Using photovoice to understand and improve healthy lifestyles of people diagnosed with serious mental illness

Amanda Edmondson, Rachel Borthwick, Elizabeth Hughes, Mike Lucock

Research output: Contribution to journalArticlepeer-review

1 Citation (Scopus)

Abstract

What is known on the subject?: People diagnosed with serious mental illness (SMI): Live 10 to 20 years less than the general population, and this can be related to lifestyle factors such as poor diet and low levels of physical activity. Have a good understanding of what healthy lifestyle comprises of, but face barriers and challenges related to their mental health, treatment, and life situation. There is limited participatory research that considers the specific beliefs of people diagnosed with SMI about what “being healthy” means to them. What this paper adds to existing knowledge: People diagnosed with SMI value health and are often already engaged in activities that promote both physical and mental health. They experience the “vicious cycle” of barriers to engage in healthier lifestyle, including medication effects, poor sleep routines, fatigue, low mood and establishing a routine, but this shows how healthy activities can improve their mental health. The importance of meaningful places and their role in supporting healthy lifestyles was identified Some people diagnosed with SMI face significant socio-economic challenges (such as lack of cooking facilities; limited money for purchasing healthy food) to support healthy lifestyles. To truly understand the perspectives of people with SMI, who are typically voiceless and disempowered, research methods need to allow the participants to set the agenda for discussion, to not only provide rich data but also have the added benefit of empowerment and enhanced engagement. What are the implications for practice?: Mental health nurses should: Explore the practical barriers to healthy lifestyle such as financial concerns and ensure that people can access support to obtain what they need from the local community resources. Instigate a mental health and/or medication review if mental health symptoms or medication side effects are a barrier to healthy lifestyles Explore what places have meaning and consider how to use meaningful places as motivating factors for healthy lifestyles and promoting mental well being. Abstract: Introduction: People diagnosed with serious mental illness (SMI) live 10–20 years less than the general population, due in part to co-existing physical illness linked to lifestyle factors. To inform individualized care plans to promote healthy lifestyles, it is important to understand the views of people diagnosed with SMI. To truly understand their lived experience, research methods should allow participants to set the agenda for discussion, enhancing engagement and empowerment in the research process. Aim: To use a participatory research approach to capture what healthy lifestyle means to people who are diagnosed with SMI. Method: Eight people diagnosed with SMI participated in six, weekly focus groups using Photovoice. Data were analysed using thematic analysis. Results: The overarching theme was ‘mental health is the main priority’, and the other themes were barriers to a healthy lifestyle, represented as a vicious cycle, and three themes, which were facilitators - the importance of place, meaningful activities, and the importance of others. Discussion: The methodology allowed participants to choose images that reflected their lived experience. The themes describe the interaction of physical and mental health and practical barriers and will inform the design of individualized care plans. Implications for Practice: In co-designing care plans, mental health nurses should draw on peoples' preferences and explore the barriers identified in this study.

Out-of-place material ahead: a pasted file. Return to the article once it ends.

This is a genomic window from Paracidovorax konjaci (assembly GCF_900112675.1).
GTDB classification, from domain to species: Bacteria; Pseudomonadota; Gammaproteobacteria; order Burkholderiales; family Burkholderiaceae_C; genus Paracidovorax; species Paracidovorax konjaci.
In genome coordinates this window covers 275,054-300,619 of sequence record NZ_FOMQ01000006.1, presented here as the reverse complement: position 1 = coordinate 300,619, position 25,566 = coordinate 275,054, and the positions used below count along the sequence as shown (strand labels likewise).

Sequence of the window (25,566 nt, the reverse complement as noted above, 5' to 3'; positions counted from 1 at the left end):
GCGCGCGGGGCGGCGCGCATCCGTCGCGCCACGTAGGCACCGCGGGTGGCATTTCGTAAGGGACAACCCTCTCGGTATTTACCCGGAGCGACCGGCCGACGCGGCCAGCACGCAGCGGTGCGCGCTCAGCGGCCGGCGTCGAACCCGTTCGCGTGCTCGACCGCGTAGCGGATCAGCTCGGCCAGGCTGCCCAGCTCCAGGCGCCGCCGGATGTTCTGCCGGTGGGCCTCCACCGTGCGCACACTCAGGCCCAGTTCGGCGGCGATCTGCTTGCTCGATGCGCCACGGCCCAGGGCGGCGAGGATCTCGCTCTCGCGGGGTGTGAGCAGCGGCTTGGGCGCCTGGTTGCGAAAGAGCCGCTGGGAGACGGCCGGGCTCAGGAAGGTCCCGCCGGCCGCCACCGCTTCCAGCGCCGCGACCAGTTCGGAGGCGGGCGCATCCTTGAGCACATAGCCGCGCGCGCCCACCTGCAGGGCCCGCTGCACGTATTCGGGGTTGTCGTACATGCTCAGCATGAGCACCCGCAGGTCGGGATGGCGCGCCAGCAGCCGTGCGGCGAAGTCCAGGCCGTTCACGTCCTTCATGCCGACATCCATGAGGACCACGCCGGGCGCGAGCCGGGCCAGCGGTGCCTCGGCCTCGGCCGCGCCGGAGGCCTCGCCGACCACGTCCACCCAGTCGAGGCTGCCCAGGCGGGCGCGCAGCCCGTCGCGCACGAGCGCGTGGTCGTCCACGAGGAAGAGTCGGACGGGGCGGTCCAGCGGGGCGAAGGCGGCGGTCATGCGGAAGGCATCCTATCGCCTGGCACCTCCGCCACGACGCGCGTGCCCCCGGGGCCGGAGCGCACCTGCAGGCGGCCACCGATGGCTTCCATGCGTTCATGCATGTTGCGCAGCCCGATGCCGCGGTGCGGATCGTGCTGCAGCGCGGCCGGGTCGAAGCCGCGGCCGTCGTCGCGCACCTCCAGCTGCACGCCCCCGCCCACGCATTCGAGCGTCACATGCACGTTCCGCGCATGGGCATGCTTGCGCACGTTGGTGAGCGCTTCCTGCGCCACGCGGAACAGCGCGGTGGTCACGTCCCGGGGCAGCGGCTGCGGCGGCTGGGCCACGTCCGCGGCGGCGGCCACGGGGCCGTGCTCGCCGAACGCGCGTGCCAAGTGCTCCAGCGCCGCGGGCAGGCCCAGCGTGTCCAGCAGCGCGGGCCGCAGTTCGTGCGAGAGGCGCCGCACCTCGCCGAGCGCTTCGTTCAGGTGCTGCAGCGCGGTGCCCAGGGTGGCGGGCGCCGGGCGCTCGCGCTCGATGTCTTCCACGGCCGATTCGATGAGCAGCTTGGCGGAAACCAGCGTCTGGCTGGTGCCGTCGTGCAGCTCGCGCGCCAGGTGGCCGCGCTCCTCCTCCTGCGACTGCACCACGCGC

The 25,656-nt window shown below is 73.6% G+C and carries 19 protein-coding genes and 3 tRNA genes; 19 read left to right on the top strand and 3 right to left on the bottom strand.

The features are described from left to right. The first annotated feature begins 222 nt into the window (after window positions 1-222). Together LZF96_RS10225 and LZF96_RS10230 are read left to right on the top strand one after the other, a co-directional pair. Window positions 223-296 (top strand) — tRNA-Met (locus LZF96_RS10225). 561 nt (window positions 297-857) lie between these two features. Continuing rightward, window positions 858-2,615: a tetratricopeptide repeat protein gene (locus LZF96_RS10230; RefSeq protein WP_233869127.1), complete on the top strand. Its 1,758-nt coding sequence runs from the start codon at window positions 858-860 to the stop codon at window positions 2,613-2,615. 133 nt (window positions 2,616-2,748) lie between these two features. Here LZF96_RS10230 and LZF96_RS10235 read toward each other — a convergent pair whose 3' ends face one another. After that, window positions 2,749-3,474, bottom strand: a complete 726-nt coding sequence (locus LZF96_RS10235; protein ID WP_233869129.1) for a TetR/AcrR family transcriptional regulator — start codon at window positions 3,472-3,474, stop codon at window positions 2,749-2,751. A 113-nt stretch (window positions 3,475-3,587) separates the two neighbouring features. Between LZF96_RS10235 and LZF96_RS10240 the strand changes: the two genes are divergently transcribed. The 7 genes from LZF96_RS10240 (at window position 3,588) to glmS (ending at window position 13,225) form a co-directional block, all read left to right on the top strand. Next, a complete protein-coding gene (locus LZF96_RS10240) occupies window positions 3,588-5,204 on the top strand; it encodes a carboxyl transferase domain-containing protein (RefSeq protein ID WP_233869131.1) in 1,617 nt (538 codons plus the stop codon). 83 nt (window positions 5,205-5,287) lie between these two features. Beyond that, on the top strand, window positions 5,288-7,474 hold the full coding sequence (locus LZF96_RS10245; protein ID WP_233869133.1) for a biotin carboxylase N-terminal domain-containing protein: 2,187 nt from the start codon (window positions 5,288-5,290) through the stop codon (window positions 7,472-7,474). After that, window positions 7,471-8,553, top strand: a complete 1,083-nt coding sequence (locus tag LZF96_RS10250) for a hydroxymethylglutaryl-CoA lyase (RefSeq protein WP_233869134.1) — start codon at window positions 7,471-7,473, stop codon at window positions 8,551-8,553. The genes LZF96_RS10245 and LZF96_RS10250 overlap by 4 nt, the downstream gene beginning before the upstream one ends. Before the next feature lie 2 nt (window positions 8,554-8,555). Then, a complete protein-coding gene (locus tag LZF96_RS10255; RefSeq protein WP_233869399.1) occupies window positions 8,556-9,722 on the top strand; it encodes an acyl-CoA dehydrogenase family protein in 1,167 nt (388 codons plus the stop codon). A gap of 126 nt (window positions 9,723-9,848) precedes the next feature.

Original languageEnglish
Pages (from-to)676-687
Number of pages12
JournalJournal of Psychiatric and Mental Health Nursing
Volume29
Issue number5
Early online date20 Aug 2022
DOIs
Publication statusPublished - 1 Oct 2022

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